Recruitment & Selection—Step Two of Building the Right Healthcare Culture

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By Rhonda Larimore

Recruitment and selection for a healthcare organization is step two of creating the right healthcare culture.  What is step one?  I am sure that you will figure it out.   Selection of the right candidate who best matches the organizational culture sets the baseline for employee behavior, employee interaction with patients and families and employee to employee relationships.  Without a match to culture, organizations are setting themselves up for long-term retention issues.  Without retention of employees who match organizational culture, results at best will not improve and at worse will suffer.

First, it is important to realize that recruitment and selection decisions cannot be made on the spot.  There was a past trend to interview and make a job offer on the spot pending background  checks.  This type of recruitment and selection practice is adverse to creating the best healthcare culture and work environment.  Selection decisions take time.  Hiring decisions take specific effort and focus on the organizational values and mission.  They cannot be made instantaneously after one quick meeting with a prospective employee.   When you have a vacancy or multiple vacancies, you may think that time is the last thing you have.  Just remember, rushing hiring decisions likely means you will be making them again in the near future due to turnover.

To select and hire the right individuals, organizations must first have defined their mission and values.  These two areas set the baseline for human resources practice, including recruitment and selection.   Mission and values help define the interview process. For example, behavioral based interview questions should be determined based upon values.  A value of putting patients and families first should have a question related to how the individual demonstrated putting a patient and family need first or better yet how he/she anticipated patient and family needs.  A value of dignity and respect should include a behavioral based question demonstrating how the applicant displayed dignity and respect.  Behavioral based examples should be relevant to the work environment.  Ensure examples related to healthcare interactions or directly to the job at hand.  If an office clerical position, the examples should relate to that type of work environment.  Hiring managers should not be afraid to ask follow-up questions to clarify and get more detailed responses.  The best indicator of how an applicant will perform/behave in your culture is how they have performed/behaved in other cultures.

When recruiting and selecting your future employees, keep in mind that all jobs are important to the healthcare experience and should be treated as such.  There is no such thing as “just filling a job.”  Employees are the face to patients and families.  Those in non-clinical positions have many interactions with patients and families and require the same amount of focus on selection.  I refer to these individuals as in-direct caregivers.  They may not physically touch a patient but their interactions with and impact on patients and families are critical.  They park cars.  They process admissions.  They clean rooms. They feed patients.  They give directions. They hold a hand.  The list goes on and on.  These employees require the same behavioral skills are direct caregivers.  Compassion, empathy, communication skills, decision making, integrity, critical thinking and collaboration are just a few skills as examples.  Commit today to changing the way you recruit and select for these positions.  Many times they create the first impression that a patient has — make it a great one by investing in selection.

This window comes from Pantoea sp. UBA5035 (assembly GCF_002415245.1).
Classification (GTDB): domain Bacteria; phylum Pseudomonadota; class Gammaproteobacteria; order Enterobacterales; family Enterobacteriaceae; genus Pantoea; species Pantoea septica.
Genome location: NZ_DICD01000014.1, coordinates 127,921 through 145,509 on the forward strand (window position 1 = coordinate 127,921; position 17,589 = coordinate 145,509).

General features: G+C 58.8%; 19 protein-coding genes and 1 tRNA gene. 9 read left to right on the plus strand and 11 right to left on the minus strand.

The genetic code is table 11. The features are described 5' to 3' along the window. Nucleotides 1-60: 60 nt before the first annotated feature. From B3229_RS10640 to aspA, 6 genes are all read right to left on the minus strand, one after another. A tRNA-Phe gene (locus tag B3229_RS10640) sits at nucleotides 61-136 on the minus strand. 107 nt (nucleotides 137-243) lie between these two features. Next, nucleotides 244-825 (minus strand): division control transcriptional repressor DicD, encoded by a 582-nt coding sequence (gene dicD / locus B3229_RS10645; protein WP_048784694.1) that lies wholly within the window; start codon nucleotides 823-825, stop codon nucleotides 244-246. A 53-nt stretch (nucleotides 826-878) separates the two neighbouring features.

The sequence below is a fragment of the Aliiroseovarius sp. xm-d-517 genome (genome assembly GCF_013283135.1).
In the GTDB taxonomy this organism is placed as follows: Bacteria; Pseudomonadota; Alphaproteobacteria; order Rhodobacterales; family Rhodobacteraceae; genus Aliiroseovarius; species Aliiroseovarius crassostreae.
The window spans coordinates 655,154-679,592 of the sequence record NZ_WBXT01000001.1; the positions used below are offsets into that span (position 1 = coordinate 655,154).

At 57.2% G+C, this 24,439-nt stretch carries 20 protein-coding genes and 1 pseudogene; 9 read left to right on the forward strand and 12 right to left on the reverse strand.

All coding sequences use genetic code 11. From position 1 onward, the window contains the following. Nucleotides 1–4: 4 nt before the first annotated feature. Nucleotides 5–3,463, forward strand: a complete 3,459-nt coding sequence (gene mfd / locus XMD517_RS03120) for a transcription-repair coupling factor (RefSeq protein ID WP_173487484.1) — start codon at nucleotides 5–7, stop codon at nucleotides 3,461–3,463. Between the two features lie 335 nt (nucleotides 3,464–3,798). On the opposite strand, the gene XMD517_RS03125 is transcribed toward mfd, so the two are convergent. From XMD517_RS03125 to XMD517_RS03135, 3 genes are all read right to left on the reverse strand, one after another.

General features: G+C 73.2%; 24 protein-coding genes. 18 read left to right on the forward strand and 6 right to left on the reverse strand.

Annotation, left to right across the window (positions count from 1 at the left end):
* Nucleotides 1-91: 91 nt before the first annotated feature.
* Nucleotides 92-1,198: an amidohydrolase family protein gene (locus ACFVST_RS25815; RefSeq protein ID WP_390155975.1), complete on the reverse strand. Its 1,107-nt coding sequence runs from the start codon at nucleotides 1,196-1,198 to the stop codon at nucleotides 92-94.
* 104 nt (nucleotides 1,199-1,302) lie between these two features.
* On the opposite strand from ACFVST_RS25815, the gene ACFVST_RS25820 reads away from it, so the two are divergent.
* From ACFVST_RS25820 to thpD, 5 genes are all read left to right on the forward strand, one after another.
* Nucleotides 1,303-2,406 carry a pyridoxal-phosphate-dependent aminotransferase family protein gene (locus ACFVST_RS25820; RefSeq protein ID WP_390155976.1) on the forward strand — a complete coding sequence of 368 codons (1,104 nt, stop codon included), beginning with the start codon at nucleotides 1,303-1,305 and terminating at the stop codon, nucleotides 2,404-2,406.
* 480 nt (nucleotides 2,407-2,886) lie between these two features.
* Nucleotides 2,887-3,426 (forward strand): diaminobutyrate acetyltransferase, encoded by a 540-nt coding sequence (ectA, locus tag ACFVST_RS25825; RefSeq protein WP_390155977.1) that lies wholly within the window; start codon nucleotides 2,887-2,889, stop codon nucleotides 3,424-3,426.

Another significant way to impact selection decisions is through the implementation of a pre-employment assessment.  This type of assessment can assist in measuring the fit for your culture.  This assessment is not a cookie cutter solution, but built to best meet the needs of your culture.  It will measure what you want it to measure.  Identify the things most important to your culture and measure it.  The assessment results are based upon self-reported answers of the applicant. In some cases, his/her answers will not match what is best for your culture even if you believed he/she to be a great candidate based upon an interview.  Interviews are subjective.  Pre-employment assessments are more objective.  They are not perfect, but the answers provided directly by applicants do paint a picture of what his/her behavior and actions will be.  When using these assessments, trust the responses and outcomes before your subjective interview opinions.  If implemented in the process prior to the actual interview process, your interview can be used to ask more specific behavioral questions based upon the applicants self report responses.

Step one should be relatively clear by now.  Mission and values must exist.  An organization cannot recruit and select based upon mission and values if the mission and values do not exist or exist but are not reinforced in all aspects of work culture.  It is easy to talk about mission and values but it can be difficult to make the day to day decisions that support mission and values.  Culture is created by leaders and employees making day to day decisions – decisions that support values.  Make your start today by re-thinking the way you recruit and select.

Rhonda Larimore is VP, Human Resources & Support Service for Children’s Hospital of Pittsburgh of UPMC and the President of hccDYNAMIX LLC. For more information, visit www.hccdynamix.com.